The Department of Justice allegedly spied on the House Intelligence Committee officials to find out what they knew about the FBI’s wrongdoings in their Russia collusion probe, according to documents obtained by Just the News.
The outlet reported that the DOJ used grand jury subpoenas to obtain email and phone data of at least two House Intelligence Committee investigators who were working to collect evidence of FBI abuses in their probe of Donald Trump’s alleged collusion with Russia – which has now been largely debunked.
One subpoena dated Nov. 20, 2017, reportedly demanded that Google turn over personal communication data from two senior staffers, according to Just the News.
The former staffers only found out about the subpoenas last week, when Google notified them that their records had been taken, following the company’s policy of alerting users five years after authorities request such information.
Former Intelligence Committee senior counsel Kash Patel, one of the staffers whose information was subpoenaed, called the revelation “shocking.”
“Because a co-equal branch of government, we as congressional investigators and Devin Nunes, his staff on House Intel were conducting constitutional demanded oversight of the fraudulent acts at the FBI and DOJ which we now know happened,” Patel told Just the News.
The other staffer said he was also notified by Google that the DOJ had subpoenaed his personal records and noted the hard work he had put in to investigate the FBI’s Russia collusion conduct.
According to Just the News, the subpoenas sought “all customer and subscriber account information,” “addresses (including mailing addresses, residential addresses, business addresses, and e-mail addresses),” user and screen names, “local and long distance telephone connection records” and “means and source of payment for such service (including any credit card or bank account number) and billing records.”
While the documents given to Just the News are semi-redacted, the outlet reported that the numbering system on the subpoenas likely suggests that the investigation into the staffers was overseen by the U.S. Attorney’s Office.
Devin Nunes, who led the intelligence committee investigating the FBI and DOJ, called on Republican leadership to immediately investigate the subpoenas.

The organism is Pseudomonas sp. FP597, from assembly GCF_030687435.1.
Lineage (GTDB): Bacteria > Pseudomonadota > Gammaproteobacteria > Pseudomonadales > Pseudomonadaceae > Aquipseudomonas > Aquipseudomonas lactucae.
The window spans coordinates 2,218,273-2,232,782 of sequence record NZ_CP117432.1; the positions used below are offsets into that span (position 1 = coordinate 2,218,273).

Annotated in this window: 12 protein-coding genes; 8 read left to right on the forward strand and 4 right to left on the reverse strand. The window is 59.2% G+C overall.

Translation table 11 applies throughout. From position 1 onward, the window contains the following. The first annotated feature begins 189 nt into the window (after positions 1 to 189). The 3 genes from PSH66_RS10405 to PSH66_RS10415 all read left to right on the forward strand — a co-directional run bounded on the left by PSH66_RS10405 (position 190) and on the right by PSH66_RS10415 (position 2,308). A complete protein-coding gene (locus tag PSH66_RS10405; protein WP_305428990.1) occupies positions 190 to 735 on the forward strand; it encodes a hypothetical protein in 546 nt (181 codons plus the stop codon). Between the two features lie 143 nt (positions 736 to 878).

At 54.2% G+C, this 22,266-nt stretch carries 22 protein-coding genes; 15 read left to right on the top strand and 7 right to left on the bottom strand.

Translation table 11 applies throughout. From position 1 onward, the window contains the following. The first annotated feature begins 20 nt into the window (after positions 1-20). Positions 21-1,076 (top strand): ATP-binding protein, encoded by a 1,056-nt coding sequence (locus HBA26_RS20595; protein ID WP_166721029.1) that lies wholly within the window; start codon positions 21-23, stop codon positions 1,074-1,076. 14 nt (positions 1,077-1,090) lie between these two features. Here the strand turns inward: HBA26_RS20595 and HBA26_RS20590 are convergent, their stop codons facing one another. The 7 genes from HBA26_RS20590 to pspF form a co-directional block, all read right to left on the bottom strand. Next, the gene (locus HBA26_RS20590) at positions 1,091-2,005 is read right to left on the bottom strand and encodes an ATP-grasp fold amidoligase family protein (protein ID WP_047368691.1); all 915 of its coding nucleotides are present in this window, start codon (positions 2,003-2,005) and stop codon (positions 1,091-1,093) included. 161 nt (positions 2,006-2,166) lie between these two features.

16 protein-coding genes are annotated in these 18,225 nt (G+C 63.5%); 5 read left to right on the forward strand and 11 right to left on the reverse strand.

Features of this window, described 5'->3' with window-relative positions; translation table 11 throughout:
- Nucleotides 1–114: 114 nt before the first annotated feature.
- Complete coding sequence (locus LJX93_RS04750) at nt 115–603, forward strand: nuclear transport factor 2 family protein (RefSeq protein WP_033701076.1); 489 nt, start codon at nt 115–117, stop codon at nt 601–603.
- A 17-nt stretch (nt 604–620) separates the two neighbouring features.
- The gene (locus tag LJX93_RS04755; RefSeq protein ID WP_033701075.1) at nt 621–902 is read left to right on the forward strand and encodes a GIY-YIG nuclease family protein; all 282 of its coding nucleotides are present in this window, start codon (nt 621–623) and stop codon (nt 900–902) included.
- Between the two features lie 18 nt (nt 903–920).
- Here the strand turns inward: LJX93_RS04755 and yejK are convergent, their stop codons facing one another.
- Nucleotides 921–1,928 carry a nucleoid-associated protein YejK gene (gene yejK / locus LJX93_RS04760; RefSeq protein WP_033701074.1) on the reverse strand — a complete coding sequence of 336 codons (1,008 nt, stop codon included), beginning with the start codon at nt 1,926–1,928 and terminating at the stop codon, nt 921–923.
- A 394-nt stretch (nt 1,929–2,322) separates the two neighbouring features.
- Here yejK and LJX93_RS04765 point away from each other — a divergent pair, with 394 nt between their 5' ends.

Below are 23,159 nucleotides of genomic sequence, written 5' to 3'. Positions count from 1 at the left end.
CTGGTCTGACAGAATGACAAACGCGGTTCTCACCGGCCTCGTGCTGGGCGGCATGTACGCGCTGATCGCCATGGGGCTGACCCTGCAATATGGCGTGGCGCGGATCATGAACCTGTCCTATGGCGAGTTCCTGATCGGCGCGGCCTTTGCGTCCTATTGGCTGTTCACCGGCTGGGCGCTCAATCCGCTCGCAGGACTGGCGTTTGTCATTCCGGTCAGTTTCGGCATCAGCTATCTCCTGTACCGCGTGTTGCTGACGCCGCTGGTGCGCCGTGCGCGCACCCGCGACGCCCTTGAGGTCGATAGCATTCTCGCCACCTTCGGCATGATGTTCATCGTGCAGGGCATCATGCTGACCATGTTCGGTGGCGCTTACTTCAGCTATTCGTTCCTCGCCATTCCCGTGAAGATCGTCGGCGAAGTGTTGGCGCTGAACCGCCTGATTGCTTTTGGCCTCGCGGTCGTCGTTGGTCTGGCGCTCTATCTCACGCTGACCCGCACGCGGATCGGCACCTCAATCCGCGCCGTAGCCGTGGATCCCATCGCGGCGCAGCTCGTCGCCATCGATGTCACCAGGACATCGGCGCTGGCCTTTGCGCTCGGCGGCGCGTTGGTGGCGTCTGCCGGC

Nunes told Just the News: “The FBI and DOJ spied on a presidential campaign, and when Congress began exposing what they were doing, they spied on us to find out what we knew and how we knew it.”
He added, “It’s an egregious abuse of power that the next Congress must investigate so these agencies can be held accountable and reformed.”
According to Patel, Nunes and committee staffers have suspected that their communications may have been monitored since 2018, when then-Deputy Attorney General Rod Rosenstein allegedly threatened to subpoena Nunes and other senior staffers during a meeting.
“In this one meeting, in particular, Rod Rosenstein, who’s known for losing his temper, had done so before and in this meeting, screamed at the chairman of the House Intelligence Committee and myself. And he literally said verbatim, if you’re going to continue this investigation, I’m going to subpoena you and your records, looking at the chairman of the House Intelligence Committee and looking at his senior counsel and chief investigator on the Russiagate,” Patel told Just the News.
As reported by The Dan Bongino Show, Nunes also told Fox News’ Tucker Carlson during an interview last week that “it appears to be that it’s not just a couple staff, it looks like it probably is more. We only have a couple subpoenas at this point so this is probably just the tip of the iceberg.”
Special Counsel Robert Mueller was put in charge of investigating allegations of Trump colluding with the Russians during the 2016 election. He ultimately concluded that the allegations lacked substantiation.
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